Draft

First Select Sacn screen (foot/insole)Second select scan screen (left/right foot)

Final

Scan overview

Example 2: Improving the pain question
For simplicity, I combined the pain question into a single screen. For clarity, I added visuals to help the user identify front, middle, and heel areas of their foot.

Draft

Screen for selecting whether you experience foot painScreen for selecting foot pain area

Final

Screen for selecting foot pain with foot visual

Maintaining Engagement
‍‍
From the user journey map, I recognized that the scanning process could feel long for some users, since users would need to take scan both their feet from multiple angles in varied positions. Below are some features and interactions I included to maintain engagement during this process.

Beginning

Scan overview screen

To make the scans less daunting, I broke the process down into digestible steps.

Mid-scan

Between foot progress bar transition

To motivate users to continue scanning, I showed progress between steps.

The progress bar in more detail

Progress bar

I also used the Endowed Progress Effect to encourage users to get started. Once the user sees that there is already progress (the blue bar), they will be more likely to continue towards the end goal.

Clarifying Intake Needs
‍‍
Lastly, I wanted to communicate why the company had to collect each piece of personal information to establish transparency, trust, and clarity. I also wanted to make sure the user would be comfortable sharing personal information, so for fields such as sex, users can choose not to answer.

Select physical activity level screen with photos and description

Users can find more information about a field or choice by clicking on the question mark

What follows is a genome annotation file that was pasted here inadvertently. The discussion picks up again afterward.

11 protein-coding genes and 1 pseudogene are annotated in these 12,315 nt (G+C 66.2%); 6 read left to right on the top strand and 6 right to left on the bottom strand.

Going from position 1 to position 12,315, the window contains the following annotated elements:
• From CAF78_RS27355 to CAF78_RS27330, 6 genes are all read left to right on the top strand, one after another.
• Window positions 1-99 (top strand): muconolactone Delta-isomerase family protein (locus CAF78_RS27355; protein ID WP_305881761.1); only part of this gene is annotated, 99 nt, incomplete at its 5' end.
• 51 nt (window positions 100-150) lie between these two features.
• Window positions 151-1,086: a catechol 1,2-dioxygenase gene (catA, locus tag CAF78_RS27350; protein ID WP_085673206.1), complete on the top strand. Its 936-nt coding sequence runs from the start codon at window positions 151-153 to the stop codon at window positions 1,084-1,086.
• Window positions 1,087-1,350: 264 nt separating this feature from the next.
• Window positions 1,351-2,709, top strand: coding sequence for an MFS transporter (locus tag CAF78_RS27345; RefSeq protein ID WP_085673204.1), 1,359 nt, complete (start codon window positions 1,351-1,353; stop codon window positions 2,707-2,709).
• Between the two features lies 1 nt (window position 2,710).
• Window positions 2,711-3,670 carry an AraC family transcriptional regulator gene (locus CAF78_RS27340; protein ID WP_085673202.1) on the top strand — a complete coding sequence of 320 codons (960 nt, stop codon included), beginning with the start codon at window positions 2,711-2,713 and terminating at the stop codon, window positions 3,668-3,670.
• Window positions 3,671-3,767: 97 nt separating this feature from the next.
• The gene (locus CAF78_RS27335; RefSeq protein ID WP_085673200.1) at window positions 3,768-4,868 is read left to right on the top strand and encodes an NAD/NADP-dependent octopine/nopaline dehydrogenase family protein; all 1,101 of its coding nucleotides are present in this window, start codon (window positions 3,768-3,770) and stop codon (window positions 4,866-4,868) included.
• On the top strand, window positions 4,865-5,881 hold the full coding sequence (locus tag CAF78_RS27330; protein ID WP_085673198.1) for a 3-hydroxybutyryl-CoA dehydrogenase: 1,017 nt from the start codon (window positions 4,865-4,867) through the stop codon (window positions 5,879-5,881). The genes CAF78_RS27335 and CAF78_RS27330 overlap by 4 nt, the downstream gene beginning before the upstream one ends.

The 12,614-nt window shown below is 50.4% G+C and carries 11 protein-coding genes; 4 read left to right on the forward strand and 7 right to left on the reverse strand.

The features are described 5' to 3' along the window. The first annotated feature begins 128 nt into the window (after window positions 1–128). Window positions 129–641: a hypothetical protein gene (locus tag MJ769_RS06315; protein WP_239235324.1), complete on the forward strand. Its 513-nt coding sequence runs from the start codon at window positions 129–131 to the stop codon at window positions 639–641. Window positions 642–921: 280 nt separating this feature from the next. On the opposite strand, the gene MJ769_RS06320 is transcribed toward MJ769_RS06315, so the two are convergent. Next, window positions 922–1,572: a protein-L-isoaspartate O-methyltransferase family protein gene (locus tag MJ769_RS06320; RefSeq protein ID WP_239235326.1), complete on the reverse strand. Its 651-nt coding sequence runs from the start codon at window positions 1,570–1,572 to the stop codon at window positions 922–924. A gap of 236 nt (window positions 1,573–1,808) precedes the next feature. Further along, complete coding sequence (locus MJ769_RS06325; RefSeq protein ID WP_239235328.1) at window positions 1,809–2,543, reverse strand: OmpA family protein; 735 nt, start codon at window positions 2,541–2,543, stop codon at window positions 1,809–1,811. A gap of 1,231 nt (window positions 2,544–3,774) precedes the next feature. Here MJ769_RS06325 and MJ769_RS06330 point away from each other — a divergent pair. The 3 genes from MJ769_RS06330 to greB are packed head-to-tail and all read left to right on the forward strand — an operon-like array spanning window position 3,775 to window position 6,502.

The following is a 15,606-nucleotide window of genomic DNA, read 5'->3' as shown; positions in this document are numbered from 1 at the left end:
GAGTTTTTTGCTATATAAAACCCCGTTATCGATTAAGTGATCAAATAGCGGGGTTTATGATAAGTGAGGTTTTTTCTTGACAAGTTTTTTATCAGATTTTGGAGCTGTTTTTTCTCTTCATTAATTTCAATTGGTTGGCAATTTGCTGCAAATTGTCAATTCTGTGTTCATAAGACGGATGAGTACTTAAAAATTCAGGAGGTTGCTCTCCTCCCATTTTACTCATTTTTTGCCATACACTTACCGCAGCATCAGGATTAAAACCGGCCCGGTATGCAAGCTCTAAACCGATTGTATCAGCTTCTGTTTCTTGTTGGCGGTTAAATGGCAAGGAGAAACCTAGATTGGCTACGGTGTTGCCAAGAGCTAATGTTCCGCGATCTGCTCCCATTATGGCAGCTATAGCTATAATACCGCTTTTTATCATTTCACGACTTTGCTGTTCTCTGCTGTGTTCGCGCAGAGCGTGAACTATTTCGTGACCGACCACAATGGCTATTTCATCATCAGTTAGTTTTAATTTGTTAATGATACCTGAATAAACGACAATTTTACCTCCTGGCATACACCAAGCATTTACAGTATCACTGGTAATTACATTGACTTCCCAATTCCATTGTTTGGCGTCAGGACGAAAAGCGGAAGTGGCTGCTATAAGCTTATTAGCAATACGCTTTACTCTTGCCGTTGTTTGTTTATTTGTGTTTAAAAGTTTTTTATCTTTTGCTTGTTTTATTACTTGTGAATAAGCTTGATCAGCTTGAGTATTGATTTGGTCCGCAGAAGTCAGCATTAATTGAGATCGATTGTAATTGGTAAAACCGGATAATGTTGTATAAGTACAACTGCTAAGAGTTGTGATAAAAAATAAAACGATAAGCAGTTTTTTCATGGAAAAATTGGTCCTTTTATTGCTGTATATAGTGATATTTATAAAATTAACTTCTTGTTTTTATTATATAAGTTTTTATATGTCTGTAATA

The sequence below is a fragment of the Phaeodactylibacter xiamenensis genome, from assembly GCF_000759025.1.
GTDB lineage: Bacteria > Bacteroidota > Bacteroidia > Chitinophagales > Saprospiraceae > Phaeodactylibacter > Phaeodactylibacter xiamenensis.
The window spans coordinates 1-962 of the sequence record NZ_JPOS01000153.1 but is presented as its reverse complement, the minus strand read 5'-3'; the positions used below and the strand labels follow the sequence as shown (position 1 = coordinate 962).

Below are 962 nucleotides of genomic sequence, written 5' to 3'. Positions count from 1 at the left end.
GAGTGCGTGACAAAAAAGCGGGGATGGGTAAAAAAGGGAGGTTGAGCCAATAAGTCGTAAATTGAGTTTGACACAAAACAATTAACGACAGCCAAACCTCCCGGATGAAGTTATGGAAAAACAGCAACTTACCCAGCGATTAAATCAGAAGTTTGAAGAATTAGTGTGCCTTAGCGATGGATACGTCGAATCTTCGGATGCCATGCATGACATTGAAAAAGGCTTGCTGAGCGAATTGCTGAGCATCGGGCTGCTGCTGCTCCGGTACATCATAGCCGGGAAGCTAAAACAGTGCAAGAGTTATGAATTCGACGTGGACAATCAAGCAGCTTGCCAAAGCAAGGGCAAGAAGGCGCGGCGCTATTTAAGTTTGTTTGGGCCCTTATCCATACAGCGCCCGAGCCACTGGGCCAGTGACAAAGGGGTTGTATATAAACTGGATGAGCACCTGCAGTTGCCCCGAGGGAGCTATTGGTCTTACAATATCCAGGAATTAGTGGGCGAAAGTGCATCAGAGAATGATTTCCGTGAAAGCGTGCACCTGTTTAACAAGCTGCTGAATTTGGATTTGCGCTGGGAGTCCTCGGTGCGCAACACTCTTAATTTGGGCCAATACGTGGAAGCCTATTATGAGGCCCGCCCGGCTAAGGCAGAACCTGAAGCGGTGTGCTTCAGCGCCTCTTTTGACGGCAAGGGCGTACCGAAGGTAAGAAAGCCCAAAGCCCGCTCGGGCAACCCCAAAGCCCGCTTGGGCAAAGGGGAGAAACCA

Choose insole length screen with icons and description

Photos, icons, and text help inform the user of what each choice means

Choose sex screen (options: male, female, prefer not to say)

Users can choose not to answer if they feel uncomfortable sharing information

5 | Navigation

Designing the navigation bar
‍‍‍
In another open sort, I asked 5 interviewees to group functionalities based on similarity and label the groups they made. Using these groups, I could get a better understanding of users' mental models, which would inform me of how I could organize tabs.

For example, one interviewee organized the cards like this:

Example of open card sort

After synthesizing findings, I was able to determine that Account/Profile, Scan, Orders, and Groov/Company/Information were the most common categories.

In the low-fi wireframes, I created three navigation bar versions with the above mentioned four tabs along with a Home tab.

While users typically put "learn more about Groov" and "get customer support" in the same category, the About tab didn't seem to encompass both of these functionalities.
Additionally, I realized that the content in the Home and About page was redundant, so I turned the About tab into an FAQ tab.

Figuring out what goes on the home page
In 5 separate card-sorting exercises, I asked interviewees to group different app functionalities into different categories based on potential frequency of use. Functionalities that users use most frequently would go on the home page for quick access.

For example, one interviewee organized the cards like this:

Example of closed card sort (frequency)

‍‍I concluded that shipment tracking, completing an order, and reordering would be used most frequently. To further Groov's business goals, I also wanted to make make it easy for customers to invite a friend to receive a discount.

For more visual indicators and branding elements, I created some illustrations.

Groov illustrations
Final home screen

06 | Conclusion

Final Design

Next Steps
‍‍‍
Overall, I received positive feedback from a round of usability testing for the personal fit survey and onboarding process.

77% of testers gave the process a rating of 6 or 7 on a scale of 1 to 7 for easiness of completion.

Usability test results (4: 5%, 5: 18%, 6: 41%, 7: 36%)Written feedback for overall UI/UX

‍‍‍Next, I would need to do more comprehensive testing by integrating specific scanning instructions and the scanning technology itself.

Groov's alpha test is currently in development and will soon be deployed for further testing - check back for more updates later on!

Thank you for viewing!

Get a pair of groovs at groov.me :)